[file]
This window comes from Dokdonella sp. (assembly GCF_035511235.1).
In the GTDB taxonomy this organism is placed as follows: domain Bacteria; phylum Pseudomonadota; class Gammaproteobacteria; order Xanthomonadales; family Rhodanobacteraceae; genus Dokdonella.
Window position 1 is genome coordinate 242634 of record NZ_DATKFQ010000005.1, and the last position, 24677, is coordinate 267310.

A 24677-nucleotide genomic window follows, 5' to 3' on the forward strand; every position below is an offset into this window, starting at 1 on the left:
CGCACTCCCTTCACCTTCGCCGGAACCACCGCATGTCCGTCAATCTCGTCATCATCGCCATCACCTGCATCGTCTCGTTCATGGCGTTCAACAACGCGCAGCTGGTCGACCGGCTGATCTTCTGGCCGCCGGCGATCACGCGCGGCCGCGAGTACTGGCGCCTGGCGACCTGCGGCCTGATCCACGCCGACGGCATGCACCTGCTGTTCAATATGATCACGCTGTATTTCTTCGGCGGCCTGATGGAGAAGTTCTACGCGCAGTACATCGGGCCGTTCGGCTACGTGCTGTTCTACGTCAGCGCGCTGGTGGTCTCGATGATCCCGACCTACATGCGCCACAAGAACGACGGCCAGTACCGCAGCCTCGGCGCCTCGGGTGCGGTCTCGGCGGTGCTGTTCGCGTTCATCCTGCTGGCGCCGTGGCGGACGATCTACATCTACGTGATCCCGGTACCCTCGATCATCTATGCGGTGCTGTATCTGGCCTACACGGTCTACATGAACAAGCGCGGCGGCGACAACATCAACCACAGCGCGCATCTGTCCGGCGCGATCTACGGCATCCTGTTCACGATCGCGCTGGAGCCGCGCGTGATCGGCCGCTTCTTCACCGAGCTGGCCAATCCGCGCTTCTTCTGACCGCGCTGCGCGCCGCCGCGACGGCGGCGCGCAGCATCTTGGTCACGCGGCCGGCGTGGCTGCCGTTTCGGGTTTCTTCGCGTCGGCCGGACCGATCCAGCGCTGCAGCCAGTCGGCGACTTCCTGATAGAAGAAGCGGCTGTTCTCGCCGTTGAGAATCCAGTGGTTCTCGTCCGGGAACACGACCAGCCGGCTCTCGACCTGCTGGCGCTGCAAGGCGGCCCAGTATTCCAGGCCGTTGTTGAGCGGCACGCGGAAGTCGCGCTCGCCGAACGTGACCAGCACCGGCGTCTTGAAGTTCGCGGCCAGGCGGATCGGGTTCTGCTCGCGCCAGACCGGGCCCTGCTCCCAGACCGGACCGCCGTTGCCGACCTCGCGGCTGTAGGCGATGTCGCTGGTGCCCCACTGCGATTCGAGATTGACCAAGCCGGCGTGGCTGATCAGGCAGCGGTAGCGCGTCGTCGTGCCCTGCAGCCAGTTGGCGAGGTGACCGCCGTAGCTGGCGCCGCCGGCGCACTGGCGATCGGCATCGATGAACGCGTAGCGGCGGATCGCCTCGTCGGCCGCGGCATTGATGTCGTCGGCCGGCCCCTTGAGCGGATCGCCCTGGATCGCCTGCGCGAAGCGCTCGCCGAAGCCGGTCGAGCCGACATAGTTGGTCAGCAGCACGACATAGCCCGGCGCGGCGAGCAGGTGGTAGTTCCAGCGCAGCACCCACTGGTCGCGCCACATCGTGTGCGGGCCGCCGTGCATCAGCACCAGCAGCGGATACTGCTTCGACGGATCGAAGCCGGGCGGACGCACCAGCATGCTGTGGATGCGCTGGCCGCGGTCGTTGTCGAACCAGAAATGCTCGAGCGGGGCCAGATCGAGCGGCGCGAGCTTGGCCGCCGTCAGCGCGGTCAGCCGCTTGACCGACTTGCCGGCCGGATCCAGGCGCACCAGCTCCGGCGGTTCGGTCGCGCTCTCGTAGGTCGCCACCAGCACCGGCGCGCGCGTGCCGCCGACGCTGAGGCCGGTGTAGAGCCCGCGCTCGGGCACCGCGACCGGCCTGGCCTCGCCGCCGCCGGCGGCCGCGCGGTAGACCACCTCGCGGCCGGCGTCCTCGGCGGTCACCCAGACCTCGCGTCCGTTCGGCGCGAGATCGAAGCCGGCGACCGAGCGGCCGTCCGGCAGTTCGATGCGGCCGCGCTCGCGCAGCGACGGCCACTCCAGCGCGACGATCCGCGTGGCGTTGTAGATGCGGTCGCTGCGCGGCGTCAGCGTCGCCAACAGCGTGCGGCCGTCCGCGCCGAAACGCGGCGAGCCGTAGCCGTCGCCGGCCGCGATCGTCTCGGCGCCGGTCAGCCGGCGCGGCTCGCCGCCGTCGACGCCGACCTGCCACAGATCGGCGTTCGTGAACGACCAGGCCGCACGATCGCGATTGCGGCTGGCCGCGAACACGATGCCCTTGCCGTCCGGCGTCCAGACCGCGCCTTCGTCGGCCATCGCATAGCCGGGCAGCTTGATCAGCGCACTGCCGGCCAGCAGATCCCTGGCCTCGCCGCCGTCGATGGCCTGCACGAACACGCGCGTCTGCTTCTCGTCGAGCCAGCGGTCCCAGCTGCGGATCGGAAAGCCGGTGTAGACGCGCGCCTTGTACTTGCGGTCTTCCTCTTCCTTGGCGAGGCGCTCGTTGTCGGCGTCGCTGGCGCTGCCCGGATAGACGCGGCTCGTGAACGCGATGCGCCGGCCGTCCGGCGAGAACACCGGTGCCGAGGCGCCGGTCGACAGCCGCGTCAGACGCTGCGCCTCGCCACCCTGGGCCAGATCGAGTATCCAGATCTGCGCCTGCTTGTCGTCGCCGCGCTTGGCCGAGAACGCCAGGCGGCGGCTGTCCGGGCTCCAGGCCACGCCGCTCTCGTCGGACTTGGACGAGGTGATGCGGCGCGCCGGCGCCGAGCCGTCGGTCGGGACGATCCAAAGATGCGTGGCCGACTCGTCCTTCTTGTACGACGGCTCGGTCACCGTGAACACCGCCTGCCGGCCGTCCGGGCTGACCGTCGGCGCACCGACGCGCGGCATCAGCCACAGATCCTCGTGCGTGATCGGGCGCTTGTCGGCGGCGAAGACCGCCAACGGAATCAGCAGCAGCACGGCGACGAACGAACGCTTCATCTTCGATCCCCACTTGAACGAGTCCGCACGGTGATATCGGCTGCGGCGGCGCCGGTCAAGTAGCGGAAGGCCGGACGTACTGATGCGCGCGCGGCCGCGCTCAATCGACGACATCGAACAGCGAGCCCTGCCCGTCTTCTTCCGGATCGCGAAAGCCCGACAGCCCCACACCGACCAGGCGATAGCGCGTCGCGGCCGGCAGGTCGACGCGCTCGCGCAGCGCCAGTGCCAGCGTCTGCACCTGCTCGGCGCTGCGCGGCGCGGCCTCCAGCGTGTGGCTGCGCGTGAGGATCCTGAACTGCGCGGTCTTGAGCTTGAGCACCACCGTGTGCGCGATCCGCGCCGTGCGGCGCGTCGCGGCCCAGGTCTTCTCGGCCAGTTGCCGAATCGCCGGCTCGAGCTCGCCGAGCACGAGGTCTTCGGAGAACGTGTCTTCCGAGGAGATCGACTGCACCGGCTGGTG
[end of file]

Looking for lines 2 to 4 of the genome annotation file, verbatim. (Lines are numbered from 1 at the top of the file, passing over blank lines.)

In the GTDB taxonomy this organism is placed as follows: domain Bacteria; phylum Pseudomonadota; class Gammaproteobacteria; order Xanthomonadales; family Rhodanobacteraceae; genus Dokdonella.
Window position 1 is genome coordinate 242634 of record NZ_DATKFQ010000005.1, and the last position, 24677, is coordinate 267310.

A 24677-nucleotide genomic window follows, 5' to 3' on the forward strand; every position below is an offset into this window, starting at 1 on the left: